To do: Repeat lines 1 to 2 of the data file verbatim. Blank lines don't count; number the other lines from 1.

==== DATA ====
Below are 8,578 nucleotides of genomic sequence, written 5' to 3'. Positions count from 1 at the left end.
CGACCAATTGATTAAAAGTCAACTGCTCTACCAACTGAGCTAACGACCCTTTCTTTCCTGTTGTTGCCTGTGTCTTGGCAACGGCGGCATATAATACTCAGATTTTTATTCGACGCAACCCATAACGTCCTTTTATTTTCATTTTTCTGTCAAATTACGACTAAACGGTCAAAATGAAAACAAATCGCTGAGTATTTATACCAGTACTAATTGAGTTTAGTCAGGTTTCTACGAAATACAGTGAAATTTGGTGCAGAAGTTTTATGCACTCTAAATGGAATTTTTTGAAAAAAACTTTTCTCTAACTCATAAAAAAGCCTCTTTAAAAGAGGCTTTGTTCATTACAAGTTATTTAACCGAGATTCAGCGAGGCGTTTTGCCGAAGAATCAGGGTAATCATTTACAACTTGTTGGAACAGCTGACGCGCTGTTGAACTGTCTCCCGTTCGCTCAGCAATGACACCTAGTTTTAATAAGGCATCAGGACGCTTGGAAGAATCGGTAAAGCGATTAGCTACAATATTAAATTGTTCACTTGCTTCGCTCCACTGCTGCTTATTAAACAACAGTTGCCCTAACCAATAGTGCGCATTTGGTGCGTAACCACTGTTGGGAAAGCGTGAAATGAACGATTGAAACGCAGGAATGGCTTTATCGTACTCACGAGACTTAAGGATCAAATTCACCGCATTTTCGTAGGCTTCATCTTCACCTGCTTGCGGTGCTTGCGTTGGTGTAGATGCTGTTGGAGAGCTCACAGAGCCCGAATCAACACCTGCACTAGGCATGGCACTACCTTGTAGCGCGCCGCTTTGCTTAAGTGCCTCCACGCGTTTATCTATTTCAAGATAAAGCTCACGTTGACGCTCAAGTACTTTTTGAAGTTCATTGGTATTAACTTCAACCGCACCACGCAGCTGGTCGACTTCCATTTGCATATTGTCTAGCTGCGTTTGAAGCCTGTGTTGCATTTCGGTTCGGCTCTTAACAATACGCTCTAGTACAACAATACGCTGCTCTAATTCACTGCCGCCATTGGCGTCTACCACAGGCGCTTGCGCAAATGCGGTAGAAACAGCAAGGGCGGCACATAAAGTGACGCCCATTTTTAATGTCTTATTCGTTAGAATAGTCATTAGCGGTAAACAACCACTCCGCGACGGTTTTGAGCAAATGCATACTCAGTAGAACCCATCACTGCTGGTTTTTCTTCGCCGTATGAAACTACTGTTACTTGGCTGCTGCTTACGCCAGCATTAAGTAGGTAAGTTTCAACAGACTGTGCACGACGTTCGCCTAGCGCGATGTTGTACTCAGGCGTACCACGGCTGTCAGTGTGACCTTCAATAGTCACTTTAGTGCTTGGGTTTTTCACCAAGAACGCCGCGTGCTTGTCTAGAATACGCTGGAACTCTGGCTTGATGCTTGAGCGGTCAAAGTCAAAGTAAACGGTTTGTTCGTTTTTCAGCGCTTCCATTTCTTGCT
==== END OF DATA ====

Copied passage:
Below are 8,578 nucleotides of genomic sequence, written 5' to 3'. Positions count from 1 at the left end.
CGACCAATTGATTAAAAGTCAACTGCTCTACCAACTGAGCTAACGACCCTTTCTTTCCTGTTGTTGCCTGTGTCTTGGCAACGGCGGCATATAATACTCAGATTTTTATTCGACGCAACCCATAACGTCCTTTTATTTTCATTTTTCTGTCAAATTACGACTAAACGGTCAAAATGAAAACAAATCGCTGAGTATTTATACCAGTACTAATTGAGTTTAGTCAGGTTTCTACGAAATACAGTGAAATTTGGTGCAGAAGTTTTATGCACTCTAAATGGAATTTTTTGAAAAAAACTTTTCTCTAACTCATAAAAAAGCCTCTTTAAAAGAGGCTTTGTTCATTACAAGTTATTTAACCGAGATTCAGCGAGGCGTTTTGCCGAAGAATCAGGGTAATCATTTACAACTTGTTGGAACAGCTGACGCGCTGTTGAACTGTCTCCCGTTCGCTCAGCAATGACACCTAGTTTTAATAAGGCATCAGGACGCTTGGAAGAATCGGTAAAGCGATTAGCTACAATATTAAATTGTTCACTTGCTTCGCTCCACTGCTGCTTATTAAACAACAGTTGCCCTAACCAATAGTGCGCATTTGGTGCGTAACCACTGTTGGGAAAGCGTGAAATGAACGATTGAAACGCAGGAATGGCTTTATCGTACTCACGAGACTTAAGGATCAAATTCACCGCATTTTCGTAGGCTTCATCTTCACCTGCTTGCGGTGCTTGCGTTGGTGTAGATGCTGTTGGAGAGCTCACAGAGCCCGAATCAACACCTGCACTAGGCATGGCACTACCTTGTAGCGCGCCGCTTTGCTTAAGTGCCTCCACGCGTTTATCTATTTCAAGATAAAGCTCACGTTGACGCTCAAGTACTTTTTGAAGTTCATTGGTATTAACTTCAACCGCACCACGCAGCTGGTCGACTTCCATTTGCATATTGTCTAGCTGCGTTTGAAGCCTGTGTTGCATTTCGGTTCGGCTCTTAACAATACGCTCTAGTACAACAATACGCTGCTCTAATTCACTGCCGCCATTGGCGTCTACCACAGGCGCTTGCGCAAATGCGGTAGAAACAGCAAGGGCGGCACATAAAGTGACGCCCATTTTTAATGTCTTATTCGTTAGAATAGTCATTAGCGGTAAACAACCACTCCGCGACGGTTTTGAGCAAATGCATACTCAGTAGAACCCATCACTGCTGGTTTTTCTTCGCCGTATGAAACTACTGTTACTTGGCTGCTGCTTACGCCAGCATTAAGTAGGTAAGTTTCAACAGACTGTGCACGACGTTCGCCTAGCGCGATGTTGTACTCAGGCGTACCACGGCTGTCAGTGTGACCTTCAATAGTCACTTTAGTGCTTGGGTTTTTCACCAAGAACGCCGCGTGCTTGTCTAGAATACGCTGGAACTCTGGCTTGATGCTTGAGCGGTCAAAGTCAAAGTAAACGGTTTGTTCGTTTTTCAGCGCTTCCATTTCTTGCT